Last week’s Eighth Circuit decision in Vercellino v. Optum Insight, Inc., No. 20-3524, 2022 U.S. App. LEXIS 3912 (8th Cir Feb. 14, 2022), keeps the ERISA punches flowing against already-injured plaintiffs.
There, the Eighth Circuit affirmed the granting of summary judgment in favor of the plan where:
- Plaintiff was a minor when injured, but waited to attaining majority to bring suit;
- Plaintiff never sued for medical expenses;
- Any claim for medical expenses was time-barred;
- The plan’s subrogation claim was time-barred;
- There was evidence that at least some of the medical expenses were paid by a stop-loss insurance plan; and
- As of yet, there had been no recovery on the plaintiff’s underlying claim against the tortfeasor.
In Vercellino, the plaintiff was a minor when he was injured in an ATV accident in 2013. The plan paid out nearly $600,000 in medical expenses. The plaintiff did not bring suit against the tortfeasor until he had reached the age of majority, some six years after the accident, and, in that action, he only sought general damages.
Plaintiff also filed a separate declaratory judgment action to declare that the ERISA plan would have no right of reimbursement for a number of reasons, including:
- Evidence suggested that at least a portion of the expenses were paid by a stop-loss insurance plan and, therefore, the plan language did not completely preempt state law insurance reimbursement limitations;
- While the applicable statute of limitations was still running, the plaintiff was never the real party in interest with a legal right to claim the medical expenses, since he was an infant at the time that they were incurred;
- The health plan took no action to pursue their subrogation claim for medical expenses before the statute of limitations allowing them to do so expired; and
- The plan breached its fiduciary duty to the plaintiff by not warning him that it would seek reimbursement for recovery of its medical expenses, even though the plan had failed to seek subrogation.
The Eighth Circuit’s decision to dismiss those arguments made a clear distinction between the plan’s right to subrogation and the plan’s right to reimbursement. The Court of Appeals agreed with the district court’s granting of summary judgment in favor of the plan, which had completely ignored the statute of limitations argument based on preemption, and implicitly suggested that there would be no statute of limitations on the right of reimbursement is such is unambiguously set forth in the plan document. The district court specifically held:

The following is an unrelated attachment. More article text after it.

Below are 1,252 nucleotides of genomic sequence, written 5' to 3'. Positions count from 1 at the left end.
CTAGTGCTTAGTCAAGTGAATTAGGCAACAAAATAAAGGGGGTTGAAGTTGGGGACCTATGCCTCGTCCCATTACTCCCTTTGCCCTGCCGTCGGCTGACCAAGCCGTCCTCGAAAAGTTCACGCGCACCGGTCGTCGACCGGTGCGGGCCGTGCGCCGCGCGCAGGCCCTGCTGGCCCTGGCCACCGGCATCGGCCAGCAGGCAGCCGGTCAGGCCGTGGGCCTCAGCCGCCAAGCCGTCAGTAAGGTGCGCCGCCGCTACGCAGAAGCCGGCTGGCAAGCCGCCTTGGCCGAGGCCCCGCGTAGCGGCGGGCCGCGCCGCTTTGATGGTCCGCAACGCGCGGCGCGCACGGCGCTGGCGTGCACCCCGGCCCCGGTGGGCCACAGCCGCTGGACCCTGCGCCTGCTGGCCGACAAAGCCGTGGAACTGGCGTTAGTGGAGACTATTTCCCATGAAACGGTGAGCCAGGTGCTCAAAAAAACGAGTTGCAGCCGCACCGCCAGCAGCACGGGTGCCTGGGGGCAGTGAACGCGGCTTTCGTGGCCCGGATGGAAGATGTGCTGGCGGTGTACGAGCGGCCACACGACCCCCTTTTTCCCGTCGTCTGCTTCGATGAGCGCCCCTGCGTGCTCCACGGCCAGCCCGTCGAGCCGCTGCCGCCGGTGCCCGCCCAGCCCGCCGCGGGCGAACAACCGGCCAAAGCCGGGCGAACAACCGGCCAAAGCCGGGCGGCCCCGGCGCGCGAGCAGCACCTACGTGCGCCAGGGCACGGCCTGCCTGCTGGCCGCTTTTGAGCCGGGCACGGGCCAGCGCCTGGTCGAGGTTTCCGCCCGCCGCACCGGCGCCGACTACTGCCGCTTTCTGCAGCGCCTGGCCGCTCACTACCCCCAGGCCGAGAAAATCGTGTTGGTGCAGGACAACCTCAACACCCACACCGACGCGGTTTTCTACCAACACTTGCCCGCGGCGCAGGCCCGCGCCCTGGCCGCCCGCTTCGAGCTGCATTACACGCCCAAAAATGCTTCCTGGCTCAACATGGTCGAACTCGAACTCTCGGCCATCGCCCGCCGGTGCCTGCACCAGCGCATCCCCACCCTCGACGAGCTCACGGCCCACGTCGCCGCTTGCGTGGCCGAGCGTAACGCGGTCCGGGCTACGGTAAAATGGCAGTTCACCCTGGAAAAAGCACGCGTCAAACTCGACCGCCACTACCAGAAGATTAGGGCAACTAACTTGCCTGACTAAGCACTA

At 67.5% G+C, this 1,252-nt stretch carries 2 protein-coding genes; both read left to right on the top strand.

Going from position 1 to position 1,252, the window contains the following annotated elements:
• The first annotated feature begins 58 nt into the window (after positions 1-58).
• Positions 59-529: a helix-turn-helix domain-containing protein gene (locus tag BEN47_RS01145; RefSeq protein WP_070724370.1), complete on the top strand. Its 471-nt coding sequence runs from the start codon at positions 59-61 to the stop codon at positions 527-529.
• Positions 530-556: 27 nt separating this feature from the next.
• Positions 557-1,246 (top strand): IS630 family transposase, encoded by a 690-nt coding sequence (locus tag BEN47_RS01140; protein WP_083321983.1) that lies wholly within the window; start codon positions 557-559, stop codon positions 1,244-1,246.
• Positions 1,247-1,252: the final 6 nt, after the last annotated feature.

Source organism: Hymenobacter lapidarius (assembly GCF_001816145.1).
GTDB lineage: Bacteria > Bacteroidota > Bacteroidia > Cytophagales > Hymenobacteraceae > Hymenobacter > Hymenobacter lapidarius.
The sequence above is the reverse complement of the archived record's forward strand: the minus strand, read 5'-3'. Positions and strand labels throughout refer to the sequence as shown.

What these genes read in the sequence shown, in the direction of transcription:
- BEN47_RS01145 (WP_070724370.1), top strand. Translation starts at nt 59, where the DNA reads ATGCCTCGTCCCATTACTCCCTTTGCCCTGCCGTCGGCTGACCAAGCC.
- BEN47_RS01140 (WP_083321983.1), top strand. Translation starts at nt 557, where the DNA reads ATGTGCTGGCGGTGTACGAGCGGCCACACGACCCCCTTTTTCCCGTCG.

As discussed above, “ERISA preempts any state law that would otherwise override the subrogation provision in a self-insured plan.” Waller, 120 F.3d at 139-40. Thus, the plan’s provision allowing Defendants to be reimbursed governs their ability to recover, not any state statute of limitations.
Vercellino v. Optum Insight, No. 4:19-CV-3048, 2020 U.S. Dist. LEXIS 205952, at *18 (D. Neb. Nov. 4, 2020).
On appeal, the Eighth Circuit ruled:
And under the plan, the Insurer is entitled to reimbursement regardless of whether Vercellino’s recovery comes after the statute of limitations has run on any claim the Insurer might have pursued itself or whether the recovery is specifically identified as medical expense damages. Thus, the plain language of the plan is dispositive of Vercellino’s argument on this point. See, e.g., Admin. Comm. of Wal-Mart Stores, Inc. Assocs.’ Health & Welfare Plan v. Shank, 500 F.3d 834, 838 (8th Cir. 2007).
Vercellino, 2022 U.S. App. LEXIS 3912, at *6.
Addressing the laches-framed argument, the Eighth Circuit wrote:
Next, Vercellino argues that the Insurer waived its right to seek reimbursement from his recovery by failing to exercise its subrogation rights to recover medical expenses during the statutory period. He points to Janssen v. Minneapolis Auto Dealers Benefit Fund, 447 F.3d 1109 (8th Cir. 2006), for the proposition that an insurer cannot seek reimbursement from a minor’s recovery after it has failed to pursue its subrogation rights and a claim for medical expenses would be time-barred. But Vercellino’s reliance on Janssen is misplaced. The plan in Janssen contained only a subrogation right specific to medical expenses and did not include an independent right to reimbursement. See id. at 1114. This plan, in contrast, contains a distinct reimbursement right that is expressly not limited to settlements for medical expenses. Vercellino offers no credible basis for the court to read into the plan a requirement that the Insurer either pursue its subrogation rights within the statute of limitations or waive its right to seek reimbursement thereafter. We are bound to enforce the plan according to its plain language.
Id. at *7.
One can only speculate that perhaps the Eighth Circuit’s decision, with regard to the failure to pursue the subrogation right, might have been different when applied to the reimbursement claim if a settlement had already been secured long ago, and six-years-and-one day had passed with the plan taking no action on its reimbursement claim. Judging from the history of the Eighth Circuit, I doubt it. Hopefully, the damage and fallout from this decision will remain contained within the Eighth Circuit.